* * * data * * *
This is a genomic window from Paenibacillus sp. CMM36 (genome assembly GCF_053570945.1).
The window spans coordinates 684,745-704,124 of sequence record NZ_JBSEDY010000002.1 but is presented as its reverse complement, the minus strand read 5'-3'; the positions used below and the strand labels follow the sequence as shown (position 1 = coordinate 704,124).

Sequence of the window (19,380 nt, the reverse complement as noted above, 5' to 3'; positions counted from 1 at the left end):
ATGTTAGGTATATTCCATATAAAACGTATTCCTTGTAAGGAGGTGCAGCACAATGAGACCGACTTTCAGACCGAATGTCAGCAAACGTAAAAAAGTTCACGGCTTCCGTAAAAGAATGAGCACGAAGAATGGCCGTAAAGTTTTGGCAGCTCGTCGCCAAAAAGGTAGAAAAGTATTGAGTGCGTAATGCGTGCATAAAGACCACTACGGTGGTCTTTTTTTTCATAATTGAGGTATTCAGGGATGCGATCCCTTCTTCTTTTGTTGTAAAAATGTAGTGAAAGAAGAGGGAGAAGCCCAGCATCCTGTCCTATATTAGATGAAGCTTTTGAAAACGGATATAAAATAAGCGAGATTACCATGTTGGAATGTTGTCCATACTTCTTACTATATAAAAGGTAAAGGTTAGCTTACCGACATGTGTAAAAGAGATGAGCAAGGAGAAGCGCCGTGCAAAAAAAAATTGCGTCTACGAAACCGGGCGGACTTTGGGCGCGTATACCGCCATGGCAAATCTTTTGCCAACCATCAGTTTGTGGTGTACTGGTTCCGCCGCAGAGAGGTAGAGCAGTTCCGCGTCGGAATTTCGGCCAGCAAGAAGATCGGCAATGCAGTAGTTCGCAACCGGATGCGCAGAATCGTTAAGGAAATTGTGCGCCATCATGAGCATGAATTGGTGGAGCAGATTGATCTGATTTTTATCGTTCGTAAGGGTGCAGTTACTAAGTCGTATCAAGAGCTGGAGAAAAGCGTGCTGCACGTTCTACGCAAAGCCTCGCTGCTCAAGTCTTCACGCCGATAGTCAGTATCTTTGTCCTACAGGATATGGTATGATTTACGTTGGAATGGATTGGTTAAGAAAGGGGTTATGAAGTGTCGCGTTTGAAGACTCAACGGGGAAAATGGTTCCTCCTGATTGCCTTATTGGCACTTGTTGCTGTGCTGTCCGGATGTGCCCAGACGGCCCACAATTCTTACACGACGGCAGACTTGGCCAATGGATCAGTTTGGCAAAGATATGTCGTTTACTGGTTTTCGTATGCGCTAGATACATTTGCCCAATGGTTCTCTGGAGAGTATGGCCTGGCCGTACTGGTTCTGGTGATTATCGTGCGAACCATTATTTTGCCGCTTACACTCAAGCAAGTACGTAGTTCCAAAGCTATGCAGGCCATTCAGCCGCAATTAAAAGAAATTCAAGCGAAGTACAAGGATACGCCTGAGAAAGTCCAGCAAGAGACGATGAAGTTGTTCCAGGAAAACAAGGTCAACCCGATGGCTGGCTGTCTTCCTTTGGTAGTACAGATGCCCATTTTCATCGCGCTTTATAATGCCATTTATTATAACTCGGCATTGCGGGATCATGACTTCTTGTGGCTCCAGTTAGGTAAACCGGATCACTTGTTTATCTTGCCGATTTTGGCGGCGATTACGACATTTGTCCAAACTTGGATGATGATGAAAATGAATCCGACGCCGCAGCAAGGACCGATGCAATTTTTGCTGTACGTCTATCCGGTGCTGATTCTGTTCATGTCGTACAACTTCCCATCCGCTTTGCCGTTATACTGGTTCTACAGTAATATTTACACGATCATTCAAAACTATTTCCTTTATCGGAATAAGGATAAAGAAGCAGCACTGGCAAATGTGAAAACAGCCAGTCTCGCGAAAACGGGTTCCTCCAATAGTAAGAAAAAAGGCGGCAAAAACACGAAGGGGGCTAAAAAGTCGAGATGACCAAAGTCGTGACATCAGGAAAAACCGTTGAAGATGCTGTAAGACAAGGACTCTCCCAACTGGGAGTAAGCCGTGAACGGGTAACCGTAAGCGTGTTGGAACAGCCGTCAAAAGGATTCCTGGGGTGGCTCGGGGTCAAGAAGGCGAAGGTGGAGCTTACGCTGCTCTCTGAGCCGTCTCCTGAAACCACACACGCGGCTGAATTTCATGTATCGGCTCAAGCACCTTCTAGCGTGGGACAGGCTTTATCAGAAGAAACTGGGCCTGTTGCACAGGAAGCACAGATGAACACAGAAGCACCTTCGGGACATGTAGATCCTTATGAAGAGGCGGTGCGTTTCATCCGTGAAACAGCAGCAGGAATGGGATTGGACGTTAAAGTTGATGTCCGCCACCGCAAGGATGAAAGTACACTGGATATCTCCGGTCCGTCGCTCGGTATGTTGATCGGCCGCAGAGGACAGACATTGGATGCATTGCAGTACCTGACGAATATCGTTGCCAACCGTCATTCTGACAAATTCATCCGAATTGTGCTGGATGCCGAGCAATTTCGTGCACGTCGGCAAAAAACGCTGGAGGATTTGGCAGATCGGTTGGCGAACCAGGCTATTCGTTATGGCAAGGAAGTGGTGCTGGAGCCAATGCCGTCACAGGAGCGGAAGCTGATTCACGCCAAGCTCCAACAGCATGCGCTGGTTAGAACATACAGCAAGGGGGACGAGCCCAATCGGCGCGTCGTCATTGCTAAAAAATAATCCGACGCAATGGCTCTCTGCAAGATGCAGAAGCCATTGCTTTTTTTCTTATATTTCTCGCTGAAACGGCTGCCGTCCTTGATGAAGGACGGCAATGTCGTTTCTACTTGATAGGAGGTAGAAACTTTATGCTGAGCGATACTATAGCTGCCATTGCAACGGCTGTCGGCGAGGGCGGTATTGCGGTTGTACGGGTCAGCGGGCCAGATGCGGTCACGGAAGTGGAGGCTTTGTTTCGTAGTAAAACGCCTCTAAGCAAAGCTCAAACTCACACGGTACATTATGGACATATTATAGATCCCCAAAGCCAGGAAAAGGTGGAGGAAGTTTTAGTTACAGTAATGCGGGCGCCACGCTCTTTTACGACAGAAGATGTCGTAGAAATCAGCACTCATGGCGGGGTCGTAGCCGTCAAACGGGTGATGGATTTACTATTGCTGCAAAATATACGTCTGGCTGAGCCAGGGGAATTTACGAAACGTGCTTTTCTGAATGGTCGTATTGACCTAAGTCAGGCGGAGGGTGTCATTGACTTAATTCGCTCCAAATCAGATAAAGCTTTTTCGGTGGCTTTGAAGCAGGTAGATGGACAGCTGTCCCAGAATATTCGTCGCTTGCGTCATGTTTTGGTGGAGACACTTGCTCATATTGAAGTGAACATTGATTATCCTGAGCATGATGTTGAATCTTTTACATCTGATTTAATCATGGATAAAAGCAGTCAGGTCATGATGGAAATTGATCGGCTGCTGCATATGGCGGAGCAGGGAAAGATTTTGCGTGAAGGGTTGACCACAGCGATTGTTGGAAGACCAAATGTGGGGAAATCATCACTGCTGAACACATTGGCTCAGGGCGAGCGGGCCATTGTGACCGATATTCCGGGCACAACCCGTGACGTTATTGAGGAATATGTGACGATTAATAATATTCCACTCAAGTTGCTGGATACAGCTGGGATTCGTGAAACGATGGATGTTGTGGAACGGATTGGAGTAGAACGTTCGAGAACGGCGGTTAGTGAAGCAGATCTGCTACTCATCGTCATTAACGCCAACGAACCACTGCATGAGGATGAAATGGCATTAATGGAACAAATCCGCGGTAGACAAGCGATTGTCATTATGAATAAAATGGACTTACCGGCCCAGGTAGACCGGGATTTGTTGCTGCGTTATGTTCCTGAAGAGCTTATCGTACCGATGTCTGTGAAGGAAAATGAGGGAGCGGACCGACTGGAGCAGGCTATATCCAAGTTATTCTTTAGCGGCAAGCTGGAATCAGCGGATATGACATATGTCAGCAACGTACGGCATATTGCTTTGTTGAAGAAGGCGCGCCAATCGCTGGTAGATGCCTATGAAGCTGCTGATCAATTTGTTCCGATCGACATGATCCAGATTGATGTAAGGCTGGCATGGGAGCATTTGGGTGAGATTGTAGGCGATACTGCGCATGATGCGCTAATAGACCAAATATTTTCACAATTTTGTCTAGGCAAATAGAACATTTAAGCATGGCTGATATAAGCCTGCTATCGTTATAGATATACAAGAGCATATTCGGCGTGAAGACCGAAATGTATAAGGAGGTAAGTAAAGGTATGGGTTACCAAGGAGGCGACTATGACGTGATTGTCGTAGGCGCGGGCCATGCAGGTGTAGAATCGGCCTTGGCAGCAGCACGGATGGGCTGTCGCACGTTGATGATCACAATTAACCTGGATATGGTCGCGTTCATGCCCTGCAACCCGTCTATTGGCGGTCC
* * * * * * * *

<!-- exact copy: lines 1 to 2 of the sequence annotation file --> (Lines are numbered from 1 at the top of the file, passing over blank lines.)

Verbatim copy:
This is a genomic window from Paenibacillus sp. CMM36 (genome assembly GCF_053570945.1).
The window spans coordinates 684,745-704,124 of sequence record NZ_JBSEDY010000002.1 but is presented as its reverse complement, the minus strand read 5'-3'; the positions used below and the strand labels follow the sequence as shown (position 1 = coordinate 704,124).